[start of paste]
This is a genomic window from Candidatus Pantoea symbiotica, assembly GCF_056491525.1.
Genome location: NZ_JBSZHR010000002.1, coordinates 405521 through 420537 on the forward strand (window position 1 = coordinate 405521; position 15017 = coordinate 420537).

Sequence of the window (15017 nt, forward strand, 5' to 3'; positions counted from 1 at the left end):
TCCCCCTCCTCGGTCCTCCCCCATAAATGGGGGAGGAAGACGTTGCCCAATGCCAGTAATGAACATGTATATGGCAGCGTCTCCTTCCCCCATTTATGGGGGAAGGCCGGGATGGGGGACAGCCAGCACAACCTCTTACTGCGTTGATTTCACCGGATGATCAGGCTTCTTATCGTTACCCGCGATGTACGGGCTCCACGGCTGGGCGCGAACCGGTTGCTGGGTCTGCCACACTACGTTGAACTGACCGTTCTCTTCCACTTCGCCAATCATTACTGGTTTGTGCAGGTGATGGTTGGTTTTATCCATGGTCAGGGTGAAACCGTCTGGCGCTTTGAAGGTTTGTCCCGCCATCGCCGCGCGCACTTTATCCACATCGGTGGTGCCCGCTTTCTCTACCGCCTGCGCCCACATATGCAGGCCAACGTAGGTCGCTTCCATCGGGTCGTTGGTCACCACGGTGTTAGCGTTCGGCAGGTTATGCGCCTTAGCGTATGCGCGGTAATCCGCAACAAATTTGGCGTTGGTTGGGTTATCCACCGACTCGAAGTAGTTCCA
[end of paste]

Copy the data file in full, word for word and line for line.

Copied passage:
This is a genomic window from Candidatus Pantoea symbiotica, assembly GCF_056491525.1.
Genome location: NZ_JBSZHR010000002.1, coordinates 405521 through 420537 on the forward strand (window position 1 = coordinate 405521; position 15017 = coordinate 420537).

Sequence of the window (15017 nt, forward strand, 5' to 3'; positions counted from 1 at the left end):
TCCCCCTCCTCGGTCCTCCCCCATAAATGGGGGAGGAAGACGTTGCCCAATGCCAGTAATGAACATGTATATGGCAGCGTCTCCTTCCCCCATTTATGGGGGAAGGCCGGGATGGGGGACAGCCAGCACAACCTCTTACTGCGTTGATTTCACCGGATGATCAGGCTTCTTATCGTTACCCGCGATGTACGGGCTCCACGGCTGGGCGCGAACCGGTTGCTGGGTCTGCCACACTACGTTGAACTGACCGTTCTCTTCCACTTCGCCAATCATTACTGGTTTGTGCAGGTGATGGTTGGTTTTATCCATGGTCAGGGTGAAACCGTCTGGCGCTTTGAAGGTTTGTCCCGCCATCGCCGCGCGCACTTTATCCACATCGGTGGTGCCCGCTTTCTCTACCGCCTGCGCCCACATATGCAGGCCAACGTAGGTCGCTTCCATCGGGTCGTTGGTCACCACGGTGTTAGCGTTCGGCAGGTTATGCGCCTTAGCGTATGCGCGGTAATCCGCAACAAATTTGGCGTTGGTTGGGTTATCCACCGACTCGAAGTAGTTCCA